Percy tuned round, coming at the same time into the light cast by a swinging chandelier of solid gold inlaid with what at first sight looked to be the most precious stones. In seeking to avoid the sway of the massive contrivance I noticed however the most were stones of Venice or very clever imitations of peach and cherry stones. Then a cold shiver played a sonata on my spinal cord as Percy tuned his moony eyes—optics not uncommon to an astronomer who has wasted his life looking for a star—and said to me, "I cannot believe you. I who am a Spiritualist have many times spoken to you, frequenter of the nether worlds. You said you were very happy—that I knew to be sign that you no longer lived. If you had known what pleasure it gave me to speak to you of old times; to argue with you and to get the last words—despite all compacts you would not have disappointed me thus. Oh, Reginald, I had better opinions of you in the other world." And with that he buried his face on his sleeve and wept most bitterly just a little on one side of the buttons. Fortunately a fire in the room removed the anxiety on my part that he would take cold.

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Percy was going mad. I based my conclusions not on the fact that I did not concur with him—for I am not narrow-minded; but that he was ruining the traditions of his family by becoming morbidly serious over life. Had I heard the Poselthwaites had installed a telephone in their home I could have got over the shock with difficulty and Time would have eventually healed the wound. Yet to think that the sole surviving member of that illustrious family should waste his career on such a new-fangled idea as spiritualism! Fate and circumstance have, however, always been unkind to him. He was too independent for politics, too educated for the Army and too sincere for the Church.

A deathly silence, broken only by intermittent and unmusical sobs, pervaded the atmosphere. A cinder dropped out on the hearth, then another, then another, making I all three cinders. Silence prevailed. I summoned up my courage. "Percy, old man," I said, "it is an unfortunate fact that my being alive disproves a theory and perhaps presents spiritualism to you in a somewhat faded colour. Yet surely my presence is more welcome to you than all your theories."

"Alas, Reginald," he exclaimed bitterly, "my art was my life. To speak to you dead was to see you alive. You are not yourself. You are the psycho-spookistical representation. While that self is here it is impossible to get into communication with the other self. I feel lost and cast upon a Sahara with only sand to eat."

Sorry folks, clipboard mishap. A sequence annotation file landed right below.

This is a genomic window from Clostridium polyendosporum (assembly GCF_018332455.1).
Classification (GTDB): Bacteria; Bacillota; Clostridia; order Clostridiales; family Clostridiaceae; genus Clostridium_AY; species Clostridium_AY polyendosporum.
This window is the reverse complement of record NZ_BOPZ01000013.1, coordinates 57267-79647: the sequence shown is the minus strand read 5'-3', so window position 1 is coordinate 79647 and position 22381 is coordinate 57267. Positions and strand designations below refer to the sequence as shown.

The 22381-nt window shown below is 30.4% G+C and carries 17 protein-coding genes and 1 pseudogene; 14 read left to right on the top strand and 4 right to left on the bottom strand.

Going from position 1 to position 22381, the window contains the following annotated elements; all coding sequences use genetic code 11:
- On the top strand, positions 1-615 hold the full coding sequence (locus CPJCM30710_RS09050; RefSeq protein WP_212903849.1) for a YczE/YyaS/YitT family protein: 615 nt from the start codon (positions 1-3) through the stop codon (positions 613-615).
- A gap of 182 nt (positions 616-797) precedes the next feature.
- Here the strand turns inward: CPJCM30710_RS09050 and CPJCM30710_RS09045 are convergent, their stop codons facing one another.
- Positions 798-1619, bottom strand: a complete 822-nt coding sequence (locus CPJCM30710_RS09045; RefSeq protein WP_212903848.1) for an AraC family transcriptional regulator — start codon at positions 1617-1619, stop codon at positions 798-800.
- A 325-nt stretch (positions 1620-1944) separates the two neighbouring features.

The metaphor pierced me to the heart. Percy was suffering-palpitating with pain. That my friend of yore, who hated the name of "tradesman," should have said this to me, that I was to him better dead than alive. Ah! How cool the atmosphere had become. Every thing was unbearable—horrible. Without uttering a syllable, I left the room. He stood there, with his back to the fire, thinking alone—all alone. . . .

Aucun chemin de fleurs ne conduit à la gloire. Fontaine is right. Greatness demands its fee. I am resolved to save Percy Poselthwaite and the glory of his house from the gloriousness of a failure. I feel that my nature is not miserable and discontented enough ever to hurl me into marriage. It is different with Percy. He is weak, and perhaps, if dazzled by the success of his theory, he may plunge recklessly into matrimony and become the father of several little Poselthwaites. I think "Reginald Percival Ffallover Poselthwaite" will be the name of the first son. If names mean anything, then surely this youth will grow up to be either a politician or a clever man.

I am about to die. Yesterday I purchased a modern work of art, but it had not the necessary effect. It is bequeathed now to maiden aunt. I am about to take my life. It will be the only thing I have ever taken. Already I can see the words "who died to save the theory of his greatest friend. Greater love hath no man." To-night I shall die, but I am not afraid. To-night the gas will be left on, and to-morrow—ah.

"To-morrow. Why, to-morrow I may be—
"Myself with Yesterday's sev'n thousand Years . . ."

My poor landlady. How terribly she will fret at the loss when gas is so high. But Percy will probably foot the bill.

W. E. L.